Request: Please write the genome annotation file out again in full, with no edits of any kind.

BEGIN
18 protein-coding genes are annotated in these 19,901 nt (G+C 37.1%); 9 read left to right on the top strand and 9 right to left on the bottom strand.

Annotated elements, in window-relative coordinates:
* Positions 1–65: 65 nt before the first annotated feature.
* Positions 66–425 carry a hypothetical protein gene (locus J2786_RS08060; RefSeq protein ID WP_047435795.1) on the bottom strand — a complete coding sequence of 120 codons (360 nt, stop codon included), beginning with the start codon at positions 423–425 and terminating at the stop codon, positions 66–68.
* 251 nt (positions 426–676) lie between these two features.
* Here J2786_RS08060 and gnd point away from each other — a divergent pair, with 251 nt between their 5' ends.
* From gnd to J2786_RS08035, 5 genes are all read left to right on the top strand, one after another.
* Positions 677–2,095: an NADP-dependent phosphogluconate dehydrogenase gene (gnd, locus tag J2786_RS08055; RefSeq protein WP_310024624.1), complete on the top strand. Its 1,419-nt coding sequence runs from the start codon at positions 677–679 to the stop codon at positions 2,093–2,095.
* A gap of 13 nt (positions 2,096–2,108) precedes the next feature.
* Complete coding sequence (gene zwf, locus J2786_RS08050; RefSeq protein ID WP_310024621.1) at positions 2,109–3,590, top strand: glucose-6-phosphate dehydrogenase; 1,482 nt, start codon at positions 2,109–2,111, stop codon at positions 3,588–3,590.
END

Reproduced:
18 protein-coding genes are annotated in these 19,901 nt (G+C 37.1%); 9 read left to right on the top strand and 9 right to left on the bottom strand.

Annotated elements, in window-relative coordinates:
* Positions 1–65: 65 nt before the first annotated feature.
* Positions 66–425 carry a hypothetical protein gene (locus J2786_RS08060; RefSeq protein ID WP_047435795.1) on the bottom strand — a complete coding sequence of 120 codons (360 nt, stop codon included), beginning with the start codon at positions 423–425 and terminating at the stop codon, positions 66–68.
* 251 nt (positions 426–676) lie between these two features.
* Here J2786_RS08060 and gnd point away from each other — a divergent pair, with 251 nt between their 5' ends.
* From gnd to J2786_RS08035, 5 genes are all read left to right on the top strand, one after another.
* Positions 677–2,095: an NADP-dependent phosphogluconate dehydrogenase gene (gnd, locus tag J2786_RS08055; RefSeq protein WP_310024624.1), complete on the top strand. Its 1,419-nt coding sequence runs from the start codon at positions 677–679 to the stop codon at positions 2,093–2,095.
* A gap of 13 nt (positions 2,096–2,108) precedes the next feature.
* Complete coding sequence (gene zwf, locus J2786_RS08050; RefSeq protein ID WP_310024621.1) at positions 2,109–3,590, top strand: glucose-6-phosphate dehydrogenase; 1,482 nt, start codon at positions 2,109–2,111, stop codon at positions 3,588–3,590.